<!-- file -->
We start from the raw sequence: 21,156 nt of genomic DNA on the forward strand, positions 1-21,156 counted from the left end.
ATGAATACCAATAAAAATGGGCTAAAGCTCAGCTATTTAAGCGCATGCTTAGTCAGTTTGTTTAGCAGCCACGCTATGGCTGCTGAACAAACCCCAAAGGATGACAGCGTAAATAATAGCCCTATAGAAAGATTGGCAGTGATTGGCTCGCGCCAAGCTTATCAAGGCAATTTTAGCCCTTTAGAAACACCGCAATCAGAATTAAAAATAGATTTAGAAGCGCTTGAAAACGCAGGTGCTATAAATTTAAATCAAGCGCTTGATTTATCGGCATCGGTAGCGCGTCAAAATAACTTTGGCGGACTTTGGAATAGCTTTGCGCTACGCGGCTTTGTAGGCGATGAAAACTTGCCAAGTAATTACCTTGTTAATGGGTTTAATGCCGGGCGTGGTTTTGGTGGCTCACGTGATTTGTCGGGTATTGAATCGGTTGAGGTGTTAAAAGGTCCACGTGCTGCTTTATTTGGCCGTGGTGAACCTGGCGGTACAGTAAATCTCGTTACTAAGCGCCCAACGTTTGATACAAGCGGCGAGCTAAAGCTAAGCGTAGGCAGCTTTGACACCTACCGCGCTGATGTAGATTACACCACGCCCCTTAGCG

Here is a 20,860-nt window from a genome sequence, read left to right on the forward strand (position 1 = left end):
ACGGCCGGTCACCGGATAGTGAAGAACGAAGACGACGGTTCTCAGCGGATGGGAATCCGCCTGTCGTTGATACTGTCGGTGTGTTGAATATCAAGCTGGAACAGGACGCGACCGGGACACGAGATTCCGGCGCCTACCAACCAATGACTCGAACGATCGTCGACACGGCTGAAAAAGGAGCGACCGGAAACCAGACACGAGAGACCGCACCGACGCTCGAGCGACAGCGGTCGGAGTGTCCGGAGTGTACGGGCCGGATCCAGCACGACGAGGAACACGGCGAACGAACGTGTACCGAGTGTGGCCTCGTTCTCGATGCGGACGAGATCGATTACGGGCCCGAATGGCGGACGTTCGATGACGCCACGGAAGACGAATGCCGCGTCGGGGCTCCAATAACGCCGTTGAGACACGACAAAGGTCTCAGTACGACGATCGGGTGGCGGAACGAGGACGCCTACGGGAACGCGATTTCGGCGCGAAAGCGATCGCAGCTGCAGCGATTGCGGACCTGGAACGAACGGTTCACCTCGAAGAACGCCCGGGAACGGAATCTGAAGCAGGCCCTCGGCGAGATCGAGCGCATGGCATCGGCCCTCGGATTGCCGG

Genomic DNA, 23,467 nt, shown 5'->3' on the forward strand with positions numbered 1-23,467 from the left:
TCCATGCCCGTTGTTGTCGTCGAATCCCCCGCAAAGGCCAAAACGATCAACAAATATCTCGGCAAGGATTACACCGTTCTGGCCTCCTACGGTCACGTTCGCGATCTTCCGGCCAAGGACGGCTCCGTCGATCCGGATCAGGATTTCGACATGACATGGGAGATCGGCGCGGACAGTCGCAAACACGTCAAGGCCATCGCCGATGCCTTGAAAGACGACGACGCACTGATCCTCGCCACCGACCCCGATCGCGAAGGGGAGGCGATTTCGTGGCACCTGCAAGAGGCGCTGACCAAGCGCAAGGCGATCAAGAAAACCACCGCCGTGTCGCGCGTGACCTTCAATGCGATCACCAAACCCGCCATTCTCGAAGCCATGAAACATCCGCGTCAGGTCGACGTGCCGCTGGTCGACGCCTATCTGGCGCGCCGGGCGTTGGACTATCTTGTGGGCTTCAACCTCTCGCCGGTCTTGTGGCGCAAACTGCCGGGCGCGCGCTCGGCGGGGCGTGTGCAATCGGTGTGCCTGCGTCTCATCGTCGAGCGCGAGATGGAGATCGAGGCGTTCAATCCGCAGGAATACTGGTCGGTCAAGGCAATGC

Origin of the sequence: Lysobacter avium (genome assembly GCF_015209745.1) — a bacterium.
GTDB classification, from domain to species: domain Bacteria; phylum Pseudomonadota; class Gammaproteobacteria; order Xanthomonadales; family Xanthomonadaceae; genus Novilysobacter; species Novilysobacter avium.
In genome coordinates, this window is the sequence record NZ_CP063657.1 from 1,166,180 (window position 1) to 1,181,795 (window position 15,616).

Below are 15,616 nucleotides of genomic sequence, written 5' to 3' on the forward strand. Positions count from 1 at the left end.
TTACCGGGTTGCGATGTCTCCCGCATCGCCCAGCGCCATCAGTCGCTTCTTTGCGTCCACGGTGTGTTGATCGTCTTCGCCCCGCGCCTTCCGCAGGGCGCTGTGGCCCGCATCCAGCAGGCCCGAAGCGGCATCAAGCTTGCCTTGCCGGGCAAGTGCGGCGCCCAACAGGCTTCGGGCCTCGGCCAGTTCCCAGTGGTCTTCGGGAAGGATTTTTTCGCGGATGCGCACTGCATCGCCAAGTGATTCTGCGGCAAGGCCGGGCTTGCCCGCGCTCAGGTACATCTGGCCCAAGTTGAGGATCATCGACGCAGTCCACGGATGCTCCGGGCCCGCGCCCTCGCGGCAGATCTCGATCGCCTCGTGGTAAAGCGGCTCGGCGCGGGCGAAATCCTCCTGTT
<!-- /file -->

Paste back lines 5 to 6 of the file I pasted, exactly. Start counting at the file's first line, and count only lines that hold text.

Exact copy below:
Genomic DNA, 23,467 nt, shown 5'->3' on the forward strand with positions numbered 1-23,467 from the left:
TCCATGCCCGTTGTTGTCGTCGAATCCCCCGCAAAGGCCAAAACGATCAACAAATATCTCGGCAAGGATTACACCGTTCTGGCCTCCTACGGTCACGTTCGCGATCTTCCGGCCAAGGACGGCTCCGTCGATCCGGATCAGGATTTCGACATGACATGGGAGATCGGCGCGGACAGTCGCAAACACGTCAAGGCCATCGCCGATGCCTTGAAAGACGACGACGCACTGATCCTCGCCACCGACCCCGATCGCGAAGGGGAGGCGATTTCGTGGCACCTGCAAGAGGCGCTGACCAAGCGCAAGGCGATCAAGAAAACCACCGCCGTGTCGCGCGTGACCTTCAATGCGATCACCAAACCCGCCATTCTCGAAGCCATGAAACATCCGCGTCAGGTCGACGTGCCGCTGGTCGACGCCTATCTGGCGCGCCGGGCGTTGGACTATCTTGTGGGCTTCAACCTCTCGCCGGTCTTGTGGCGCAAACTGCCGGGCGCGCGCTCGGCGGGGCGTGTGCAATCGGTGTGCCTGCGTCTCATCGTCGAGCGCGAGATGGAGATCGAGGCGTTCAATCCGCAGGAATACTGGTCGGTCAAGGCAATGC